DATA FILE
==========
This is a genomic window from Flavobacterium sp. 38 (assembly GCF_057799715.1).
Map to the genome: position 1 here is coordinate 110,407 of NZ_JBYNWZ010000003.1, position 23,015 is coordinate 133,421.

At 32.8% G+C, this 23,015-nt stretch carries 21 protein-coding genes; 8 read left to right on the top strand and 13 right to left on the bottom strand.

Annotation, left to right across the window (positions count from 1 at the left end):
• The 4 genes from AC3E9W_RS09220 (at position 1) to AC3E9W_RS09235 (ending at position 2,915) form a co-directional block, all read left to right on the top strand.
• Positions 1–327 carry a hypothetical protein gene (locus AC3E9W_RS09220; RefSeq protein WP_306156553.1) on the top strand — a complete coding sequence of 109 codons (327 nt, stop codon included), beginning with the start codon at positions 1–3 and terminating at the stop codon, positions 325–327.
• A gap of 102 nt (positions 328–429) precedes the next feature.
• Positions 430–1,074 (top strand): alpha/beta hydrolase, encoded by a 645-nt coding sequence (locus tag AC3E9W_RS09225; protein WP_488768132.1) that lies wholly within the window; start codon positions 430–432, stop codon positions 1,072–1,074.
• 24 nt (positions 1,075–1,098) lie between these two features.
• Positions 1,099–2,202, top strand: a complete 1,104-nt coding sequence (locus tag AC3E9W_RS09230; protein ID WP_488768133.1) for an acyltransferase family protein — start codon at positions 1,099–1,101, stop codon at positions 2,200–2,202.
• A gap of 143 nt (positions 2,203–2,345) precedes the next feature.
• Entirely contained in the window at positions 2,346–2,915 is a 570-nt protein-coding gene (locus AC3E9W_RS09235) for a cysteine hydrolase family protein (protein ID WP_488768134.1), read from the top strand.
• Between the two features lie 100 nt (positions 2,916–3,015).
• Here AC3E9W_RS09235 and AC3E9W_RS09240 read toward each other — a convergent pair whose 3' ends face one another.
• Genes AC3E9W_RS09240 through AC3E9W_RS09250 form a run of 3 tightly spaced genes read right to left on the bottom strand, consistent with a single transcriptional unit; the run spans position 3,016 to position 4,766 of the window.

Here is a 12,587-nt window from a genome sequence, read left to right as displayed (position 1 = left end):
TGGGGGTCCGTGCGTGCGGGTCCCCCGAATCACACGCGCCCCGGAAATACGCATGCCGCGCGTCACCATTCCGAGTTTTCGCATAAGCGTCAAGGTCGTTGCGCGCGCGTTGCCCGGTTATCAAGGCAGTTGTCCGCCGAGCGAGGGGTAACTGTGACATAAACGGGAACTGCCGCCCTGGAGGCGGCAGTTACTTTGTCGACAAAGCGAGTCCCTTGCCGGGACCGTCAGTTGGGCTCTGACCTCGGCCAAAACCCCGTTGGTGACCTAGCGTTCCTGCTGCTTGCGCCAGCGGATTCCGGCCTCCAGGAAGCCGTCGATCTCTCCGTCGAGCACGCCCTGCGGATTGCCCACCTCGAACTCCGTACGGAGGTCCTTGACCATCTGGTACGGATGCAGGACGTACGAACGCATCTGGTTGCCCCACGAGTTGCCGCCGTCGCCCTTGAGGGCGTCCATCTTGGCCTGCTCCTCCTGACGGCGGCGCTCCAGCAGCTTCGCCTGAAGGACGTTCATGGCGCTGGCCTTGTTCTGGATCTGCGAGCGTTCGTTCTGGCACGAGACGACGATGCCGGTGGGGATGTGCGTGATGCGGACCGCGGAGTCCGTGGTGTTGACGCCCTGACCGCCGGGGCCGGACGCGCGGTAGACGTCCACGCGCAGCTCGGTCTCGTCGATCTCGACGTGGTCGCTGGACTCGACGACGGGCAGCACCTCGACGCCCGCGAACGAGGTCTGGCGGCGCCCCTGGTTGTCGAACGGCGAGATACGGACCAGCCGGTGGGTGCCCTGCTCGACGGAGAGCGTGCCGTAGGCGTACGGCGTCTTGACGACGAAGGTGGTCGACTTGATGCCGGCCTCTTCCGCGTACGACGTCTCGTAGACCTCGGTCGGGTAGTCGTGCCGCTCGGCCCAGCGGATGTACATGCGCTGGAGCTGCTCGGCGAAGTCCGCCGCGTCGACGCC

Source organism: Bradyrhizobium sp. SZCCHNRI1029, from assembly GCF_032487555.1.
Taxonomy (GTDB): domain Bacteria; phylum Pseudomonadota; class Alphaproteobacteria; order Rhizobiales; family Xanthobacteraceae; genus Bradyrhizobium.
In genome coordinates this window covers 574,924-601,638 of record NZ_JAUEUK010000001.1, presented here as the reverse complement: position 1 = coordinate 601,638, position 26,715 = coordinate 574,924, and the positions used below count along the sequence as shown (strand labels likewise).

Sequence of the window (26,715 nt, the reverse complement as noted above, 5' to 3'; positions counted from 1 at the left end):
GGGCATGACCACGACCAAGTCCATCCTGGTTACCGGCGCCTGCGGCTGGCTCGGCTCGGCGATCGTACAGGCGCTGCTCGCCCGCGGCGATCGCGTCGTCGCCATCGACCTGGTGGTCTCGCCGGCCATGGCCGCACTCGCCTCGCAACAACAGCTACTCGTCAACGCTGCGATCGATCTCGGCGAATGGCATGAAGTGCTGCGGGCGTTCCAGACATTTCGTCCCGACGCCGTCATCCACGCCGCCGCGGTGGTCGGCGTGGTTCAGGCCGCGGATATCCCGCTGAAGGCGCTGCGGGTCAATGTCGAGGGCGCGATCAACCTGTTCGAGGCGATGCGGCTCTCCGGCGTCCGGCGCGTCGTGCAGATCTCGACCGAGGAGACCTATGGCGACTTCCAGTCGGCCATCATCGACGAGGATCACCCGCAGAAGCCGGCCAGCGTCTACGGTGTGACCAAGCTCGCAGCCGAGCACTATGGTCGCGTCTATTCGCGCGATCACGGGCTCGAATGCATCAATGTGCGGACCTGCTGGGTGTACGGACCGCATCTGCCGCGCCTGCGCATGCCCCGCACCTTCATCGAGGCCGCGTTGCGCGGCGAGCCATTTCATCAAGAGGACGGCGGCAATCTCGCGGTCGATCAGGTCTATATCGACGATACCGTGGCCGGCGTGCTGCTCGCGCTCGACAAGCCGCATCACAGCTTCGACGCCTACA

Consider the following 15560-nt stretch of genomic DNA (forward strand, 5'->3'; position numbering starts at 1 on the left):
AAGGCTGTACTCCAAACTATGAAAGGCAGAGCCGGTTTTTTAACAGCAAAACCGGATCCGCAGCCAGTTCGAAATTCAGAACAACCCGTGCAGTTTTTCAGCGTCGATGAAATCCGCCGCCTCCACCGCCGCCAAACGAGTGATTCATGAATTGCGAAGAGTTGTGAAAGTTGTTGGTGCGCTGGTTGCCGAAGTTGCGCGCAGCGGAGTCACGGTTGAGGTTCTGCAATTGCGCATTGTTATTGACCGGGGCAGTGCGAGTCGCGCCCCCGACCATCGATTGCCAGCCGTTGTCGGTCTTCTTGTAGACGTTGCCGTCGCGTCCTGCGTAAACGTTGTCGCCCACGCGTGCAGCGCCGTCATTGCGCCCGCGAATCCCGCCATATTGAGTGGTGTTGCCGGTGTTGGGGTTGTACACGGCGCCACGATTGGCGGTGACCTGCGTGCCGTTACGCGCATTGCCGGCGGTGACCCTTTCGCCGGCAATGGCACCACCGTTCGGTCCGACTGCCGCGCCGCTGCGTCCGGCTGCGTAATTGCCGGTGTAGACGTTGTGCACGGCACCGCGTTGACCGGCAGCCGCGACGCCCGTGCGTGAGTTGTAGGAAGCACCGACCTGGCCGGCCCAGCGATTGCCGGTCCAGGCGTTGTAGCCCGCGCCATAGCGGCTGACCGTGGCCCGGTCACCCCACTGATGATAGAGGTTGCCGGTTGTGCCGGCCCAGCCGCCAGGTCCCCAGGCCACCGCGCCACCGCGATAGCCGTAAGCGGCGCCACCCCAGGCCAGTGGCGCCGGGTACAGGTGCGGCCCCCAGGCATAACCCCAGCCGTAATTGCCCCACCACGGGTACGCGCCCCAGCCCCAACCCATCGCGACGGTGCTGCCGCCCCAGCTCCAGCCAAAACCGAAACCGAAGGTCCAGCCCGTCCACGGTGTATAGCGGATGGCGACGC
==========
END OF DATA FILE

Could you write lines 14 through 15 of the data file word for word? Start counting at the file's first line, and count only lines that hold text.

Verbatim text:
• Here AC3E9W_RS09235 and AC3E9W_RS09240 read toward each other — a convergent pair whose 3' ends face one another.
• Genes AC3E9W_RS09240 through AC3E9W_RS09250 form a run of 3 tightly spaced genes read right to left on the bottom strand, consistent with a single transcriptional unit; the run spans position 3,016 to position 4,766 of the window.